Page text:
This site is a compendium of R code meant to highlight the various uses of simulation to aid in the understanding of probability, statistics, and study design. I frequently draw on examples using my R package `simstudy`

. Occasionally, I opine on other topics related to causal inference, evidence, and research more generally.

Recently I wrote about the challenges of trying to learn too much from a small pilot study, even if it is a randomized controlled trial. There are limitations on how much you can learn about a treatment effect given the small sample size and relatively high variability of the estimate. However, the temptation for researchers is usually just too great; it is only natural to want to see if there is any kind of signal of an intervention effect, even though the pilot study is focused on questions of feasibility and acceptability.
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## When proportional odds is a poor assumption, collapsing categories is probably not going to save you

Continuing the discussion on cumulative odds models I started last time, I want to investigate a solution I always assumed would help mitigate a failure to meet the proportional odds assumption. I’ve believed if there is a large number of categories and the relative cumulative odds between two groups don’t appear proportional across all categorical levels, then a reasonable approach is to reduce the number of categories. In other words, fewer categories translates to proportional odds.
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## Considering the number of categories in an ordinal outcome

In two Covid-19-related trials I’m involved with, the primary or key secondary outcome is the status of a patient at 14 days based on a World Health Organization ordered rating scale. In this particular ordinal scale, there are 11 categories ranging from 0 (uninfected) to 10 (death). In between, a patient can be infected but well enough to remain at home, hospitalized with milder symptoms, or hospitalized with severe disease.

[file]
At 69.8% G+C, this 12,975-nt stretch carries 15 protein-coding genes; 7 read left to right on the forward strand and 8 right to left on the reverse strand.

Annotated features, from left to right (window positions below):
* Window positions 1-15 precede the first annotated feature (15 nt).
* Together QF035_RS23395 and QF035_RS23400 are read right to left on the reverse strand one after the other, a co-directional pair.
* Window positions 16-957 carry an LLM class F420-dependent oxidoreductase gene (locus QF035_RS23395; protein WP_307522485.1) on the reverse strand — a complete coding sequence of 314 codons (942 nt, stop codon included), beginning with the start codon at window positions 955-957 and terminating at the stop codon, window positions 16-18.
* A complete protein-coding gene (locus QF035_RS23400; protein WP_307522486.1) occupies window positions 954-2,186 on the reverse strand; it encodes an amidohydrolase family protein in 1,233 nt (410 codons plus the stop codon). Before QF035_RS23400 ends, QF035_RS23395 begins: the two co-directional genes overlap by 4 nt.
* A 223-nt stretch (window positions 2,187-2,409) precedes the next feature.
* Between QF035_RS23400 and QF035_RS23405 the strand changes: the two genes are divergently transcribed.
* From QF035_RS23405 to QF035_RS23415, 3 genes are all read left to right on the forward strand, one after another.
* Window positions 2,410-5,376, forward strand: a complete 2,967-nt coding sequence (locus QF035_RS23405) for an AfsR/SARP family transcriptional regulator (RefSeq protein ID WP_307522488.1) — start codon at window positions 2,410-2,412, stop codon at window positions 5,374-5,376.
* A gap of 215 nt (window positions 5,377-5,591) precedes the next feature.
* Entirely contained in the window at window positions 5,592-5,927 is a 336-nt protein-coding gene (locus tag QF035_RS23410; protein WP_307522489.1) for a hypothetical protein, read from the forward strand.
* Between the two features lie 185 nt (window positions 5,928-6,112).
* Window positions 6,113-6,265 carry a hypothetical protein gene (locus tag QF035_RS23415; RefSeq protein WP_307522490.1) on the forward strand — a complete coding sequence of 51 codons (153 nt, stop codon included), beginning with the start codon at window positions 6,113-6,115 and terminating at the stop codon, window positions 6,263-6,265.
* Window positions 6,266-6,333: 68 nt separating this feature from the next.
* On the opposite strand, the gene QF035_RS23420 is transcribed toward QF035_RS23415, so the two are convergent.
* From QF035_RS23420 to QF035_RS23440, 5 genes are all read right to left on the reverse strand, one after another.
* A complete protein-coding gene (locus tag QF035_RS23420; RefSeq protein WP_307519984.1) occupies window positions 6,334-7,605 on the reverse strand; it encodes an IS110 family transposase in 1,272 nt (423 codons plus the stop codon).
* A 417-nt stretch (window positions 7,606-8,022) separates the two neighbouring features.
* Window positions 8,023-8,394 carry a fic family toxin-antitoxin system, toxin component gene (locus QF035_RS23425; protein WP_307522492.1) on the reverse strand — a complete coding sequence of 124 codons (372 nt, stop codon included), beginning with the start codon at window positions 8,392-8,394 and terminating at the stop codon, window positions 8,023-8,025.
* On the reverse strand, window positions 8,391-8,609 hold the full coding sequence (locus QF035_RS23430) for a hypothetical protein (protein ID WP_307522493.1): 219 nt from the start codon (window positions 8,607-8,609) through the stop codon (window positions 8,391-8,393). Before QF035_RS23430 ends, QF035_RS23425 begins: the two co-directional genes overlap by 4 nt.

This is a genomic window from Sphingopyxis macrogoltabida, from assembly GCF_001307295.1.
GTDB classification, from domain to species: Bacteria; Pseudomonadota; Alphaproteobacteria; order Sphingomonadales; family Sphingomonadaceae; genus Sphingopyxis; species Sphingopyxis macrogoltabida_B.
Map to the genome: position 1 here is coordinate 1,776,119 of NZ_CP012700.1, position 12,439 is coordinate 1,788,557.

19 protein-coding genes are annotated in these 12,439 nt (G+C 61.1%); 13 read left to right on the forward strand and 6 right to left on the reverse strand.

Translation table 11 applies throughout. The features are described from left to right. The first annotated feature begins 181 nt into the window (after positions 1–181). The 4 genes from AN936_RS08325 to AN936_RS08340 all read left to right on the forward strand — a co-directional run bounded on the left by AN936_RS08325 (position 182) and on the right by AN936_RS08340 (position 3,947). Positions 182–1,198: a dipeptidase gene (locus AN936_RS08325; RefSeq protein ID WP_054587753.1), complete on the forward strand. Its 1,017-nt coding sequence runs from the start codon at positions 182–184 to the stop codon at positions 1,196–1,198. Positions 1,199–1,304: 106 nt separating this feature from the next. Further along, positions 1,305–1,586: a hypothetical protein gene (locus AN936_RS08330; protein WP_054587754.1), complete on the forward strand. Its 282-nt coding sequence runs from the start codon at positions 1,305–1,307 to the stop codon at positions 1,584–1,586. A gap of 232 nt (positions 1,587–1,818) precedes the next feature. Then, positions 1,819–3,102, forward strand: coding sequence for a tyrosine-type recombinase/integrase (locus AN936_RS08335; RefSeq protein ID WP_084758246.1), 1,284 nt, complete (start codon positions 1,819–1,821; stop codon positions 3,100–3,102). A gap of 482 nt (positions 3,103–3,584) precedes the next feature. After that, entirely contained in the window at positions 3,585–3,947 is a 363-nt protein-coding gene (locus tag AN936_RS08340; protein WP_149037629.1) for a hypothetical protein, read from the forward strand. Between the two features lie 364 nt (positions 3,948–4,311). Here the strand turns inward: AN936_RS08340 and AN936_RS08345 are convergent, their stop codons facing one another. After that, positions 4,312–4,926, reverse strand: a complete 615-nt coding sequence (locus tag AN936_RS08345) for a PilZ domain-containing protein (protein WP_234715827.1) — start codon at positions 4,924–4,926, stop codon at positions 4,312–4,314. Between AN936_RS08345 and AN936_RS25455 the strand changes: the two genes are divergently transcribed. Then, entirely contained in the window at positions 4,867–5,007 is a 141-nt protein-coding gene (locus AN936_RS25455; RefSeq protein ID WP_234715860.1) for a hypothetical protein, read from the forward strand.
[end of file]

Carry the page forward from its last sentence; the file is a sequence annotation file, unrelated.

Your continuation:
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## To stratify or not? It might not actually matter...

Continuing with the theme of exploring small issues that come up in trial design, I recently used simulation to assess the impact of stratifying (or not) in the context of a multi-site Covid-19 trial with a binary outcome. The investigators are concerned that baseline health status will affect the probability of an outcome event, and are interested in randomizing by health status. The goal is to ensure balance across the two treatment arms with respect to this important variable.
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## Simulation for power in designing cluster randomized trials

As a biostatistician, I like to be involved in the design of a study as early as possible. I always like to say that I hope one of the first conversations an investigator has is with me, so that I can help clarify the research questions before getting into the design questions related to measurement, unit of randomization, and sample size. In the worst case scenario - and this actually doesn’t happen to me any more - a researcher would approach me after everything is done except the analysis.